Milk Street's Lomo Saltado

March 14, 2019
3 Ratings
Photo by Connie Miller
  • Prep time 15 minutes
  • Cook time 15 minutes
  • Serves 4
Author Notes

Peru’s lomo saltado is fusion cooking at its easiest and most approachable, a quick stir-fry of soy-marinated beef, tomatoes and hot peppers. It’s part of the chifa cuisine—Asian-influenced dishes brought to the South American country by indentured Chinese workers in the late 19th century. For our take, we developed flavor by mixing ground cumin into the soy sauce marinade. Tenderloin is often used, but we preferred sirloin tips (also called flap meat) for their meatier flavor as well as lower price. And we seared the meat instead of stir-frying. Readily available jalapeño peppers made a good substitute for the traditional yellow aji peppers. If you prefer little to no spiciness, halve and seed the jalapeño before slicing it into half rings. Classic lomo saltado is frequently served over french fries; your favorite, frozen or otherwise, would be a good choice here. Steamed rice is an equally good, and lighter, accompaniment.

Don’t cook the beef without patting it dry. Marinating in soy sauce adds flavor, but also moisture. Drying the beef helps ensure that the slices sear nicely, rather than steam. Also, cook it in two batches; crowding the pan inhibits browning.

Excerpted from MILK STREET: Tuesday Nights Copyright © 2018 by Christopher Kimball, photographs by Connie Miller of CB Creatives. Used with permission of Little, Brown and Company, New York. All rights reserved. —Food52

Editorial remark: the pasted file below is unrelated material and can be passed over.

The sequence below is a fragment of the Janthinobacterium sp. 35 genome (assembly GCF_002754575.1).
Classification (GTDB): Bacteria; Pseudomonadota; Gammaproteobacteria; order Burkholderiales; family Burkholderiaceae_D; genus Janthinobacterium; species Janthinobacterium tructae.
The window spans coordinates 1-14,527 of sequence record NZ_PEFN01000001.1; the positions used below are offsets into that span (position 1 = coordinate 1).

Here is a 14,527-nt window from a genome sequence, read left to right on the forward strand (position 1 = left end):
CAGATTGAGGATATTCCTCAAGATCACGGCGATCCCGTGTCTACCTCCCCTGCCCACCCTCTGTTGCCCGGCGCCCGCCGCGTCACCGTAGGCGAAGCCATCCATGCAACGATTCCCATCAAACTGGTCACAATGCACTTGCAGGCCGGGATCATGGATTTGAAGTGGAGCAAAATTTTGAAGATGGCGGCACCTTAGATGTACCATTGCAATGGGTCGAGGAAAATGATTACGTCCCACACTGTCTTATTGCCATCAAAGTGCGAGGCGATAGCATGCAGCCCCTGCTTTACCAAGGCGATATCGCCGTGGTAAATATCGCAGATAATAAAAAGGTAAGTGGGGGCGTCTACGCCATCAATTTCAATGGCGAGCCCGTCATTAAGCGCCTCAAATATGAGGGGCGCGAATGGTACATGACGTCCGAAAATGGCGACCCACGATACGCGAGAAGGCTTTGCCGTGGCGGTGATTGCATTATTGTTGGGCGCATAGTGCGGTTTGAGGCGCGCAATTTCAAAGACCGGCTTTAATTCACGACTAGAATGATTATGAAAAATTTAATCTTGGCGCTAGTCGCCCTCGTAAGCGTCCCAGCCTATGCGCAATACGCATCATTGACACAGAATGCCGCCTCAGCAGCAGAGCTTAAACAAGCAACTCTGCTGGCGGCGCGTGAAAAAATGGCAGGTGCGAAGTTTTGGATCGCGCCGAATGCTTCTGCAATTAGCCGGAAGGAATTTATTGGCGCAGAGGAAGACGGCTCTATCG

What You'll Need
  • 1 1/2 pounds sirloin tips, trimmed, cut into 3-inch pieces and sliced against the grain into ½-inch strips
  • 1/2 teaspoon ground cumin
  • 1 pinch kosher salt, plus more to taste
  • 1 pinch ground black pepper, plus more to taste
  • 5 tablespoons soy sauce, divided
  • 3 tablespoons grapeseed or other neutral oil, divided
  • 1 large red onion, halved and cut into ½-inch half rings
  • 1/4 cup red wine vinegar
  • 2 medium garlic cloves, minced
  • 1 jalapeño chili, stemmed and sliced into thin rounds
  • 1 1/2 cups cups grape tomatoes, halved
  1. In a medium bowl, combine the steak, cumin, 1 teaspoon each salt and pepper, and 2 tablespoons of the soy sauce. Marinate at room temperature for 10 minutes. Drain, pat the meat dry and transfer to a plate.
  2. In a 12-inch skillet over high, heat 1 tablespoon of the oil until barely smoking. Add half of the meat in a single layer and cook, turning once, until well browned on both sides, 2 to 3 minutes total. Transfer to a plate. Repeat with 1 tablespoon of the remaining oil and the remaining meat.
  3. In the same pan over medium-high, heat the remaining 1 tablespoon oil until shimmering. Add the onion and cook until just starting to soften, stirring, for 2 minutes. Stir in the vinegar and remaining 3 tablespoons soy sauce, scraping the bottom of the pan.
  4. Cook for 1 minute, or until the sauce thickens slightly. Stir in the garlic and jalapeño and cook until the garlic is fragrant, about 30 seconds. Add the tomatoes, the meat and any accumulated juices. Cook until the meat is just warmed through, 30 seconds. Taste and season with salt and pepper.

See what other Food52ers are saying.

  • Rob Tisinai
    Rob Tisinai
  • Budd
  • arcane54
  • Sylvia

4 Reviews

Budd November 24, 2019
We really enjoyed the outcome. The tomatoes we had were delicious. I had to grab them from my wife before I started cooking so we’d have enough. Small number of ingredients yet the flavor was great. Why do I always take more time than the recipe says?
Rob T. August 23, 2019
The original recipe calls for 1 1/2 teaspoons of cumin, not just 1/2.
Skimping on the cumin is a mortal sin.
arcane54 July 15, 2019
I just had Lomo Saltado at LeChon in Portland OR. They finished this dish with cream and butter and it was fantastic! Gilding the lily a bit, but hey, I was on vacation!
Sylvia May 13, 2019
Easy to make and tasty. Much better than some I ate in Peru!